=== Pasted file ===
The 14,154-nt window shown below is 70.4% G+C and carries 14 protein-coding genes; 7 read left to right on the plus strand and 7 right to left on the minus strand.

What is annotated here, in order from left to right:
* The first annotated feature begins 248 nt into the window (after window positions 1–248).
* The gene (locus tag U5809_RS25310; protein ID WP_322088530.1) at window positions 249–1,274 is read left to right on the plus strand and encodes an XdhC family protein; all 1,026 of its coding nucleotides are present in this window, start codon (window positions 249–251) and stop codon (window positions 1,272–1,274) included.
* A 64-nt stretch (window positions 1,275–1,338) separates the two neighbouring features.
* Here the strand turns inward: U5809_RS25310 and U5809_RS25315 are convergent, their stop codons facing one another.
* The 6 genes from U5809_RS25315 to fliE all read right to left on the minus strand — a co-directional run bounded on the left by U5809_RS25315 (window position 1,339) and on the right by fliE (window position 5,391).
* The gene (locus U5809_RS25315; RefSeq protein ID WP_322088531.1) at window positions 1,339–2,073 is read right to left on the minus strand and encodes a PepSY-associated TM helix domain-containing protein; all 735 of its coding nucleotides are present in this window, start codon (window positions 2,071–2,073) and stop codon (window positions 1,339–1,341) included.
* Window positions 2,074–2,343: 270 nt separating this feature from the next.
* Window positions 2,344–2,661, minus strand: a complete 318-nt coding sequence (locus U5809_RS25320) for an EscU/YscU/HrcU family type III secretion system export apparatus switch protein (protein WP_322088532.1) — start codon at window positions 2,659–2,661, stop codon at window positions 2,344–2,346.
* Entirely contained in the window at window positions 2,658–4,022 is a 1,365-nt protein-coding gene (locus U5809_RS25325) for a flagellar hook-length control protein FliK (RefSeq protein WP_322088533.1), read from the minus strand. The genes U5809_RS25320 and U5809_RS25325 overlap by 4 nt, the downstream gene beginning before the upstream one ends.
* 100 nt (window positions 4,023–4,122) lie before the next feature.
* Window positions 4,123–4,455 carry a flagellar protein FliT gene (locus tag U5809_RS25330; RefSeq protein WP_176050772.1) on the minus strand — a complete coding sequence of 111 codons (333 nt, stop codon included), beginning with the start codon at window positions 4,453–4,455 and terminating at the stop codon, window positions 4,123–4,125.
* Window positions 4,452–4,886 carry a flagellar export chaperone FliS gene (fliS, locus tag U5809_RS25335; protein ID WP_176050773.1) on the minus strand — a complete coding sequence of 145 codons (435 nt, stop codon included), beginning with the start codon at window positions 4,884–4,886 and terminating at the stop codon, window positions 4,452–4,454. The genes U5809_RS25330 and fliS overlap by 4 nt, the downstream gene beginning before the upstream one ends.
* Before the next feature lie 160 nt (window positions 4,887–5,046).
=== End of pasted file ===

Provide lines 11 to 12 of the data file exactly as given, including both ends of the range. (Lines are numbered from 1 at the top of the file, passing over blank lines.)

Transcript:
* Entirely contained in the window at window positions 2,658–4,022 is a 1,365-nt protein-coding gene (locus U5809_RS25325) for a flagellar hook-length control protein FliK (RefSeq protein WP_322088533.1), read from the minus strand. The genes U5809_RS25320 and U5809_RS25325 overlap by 4 nt, the downstream gene beginning before the upstream one ends.
* 100 nt (window positions 4,023–4,122) lie before the next feature.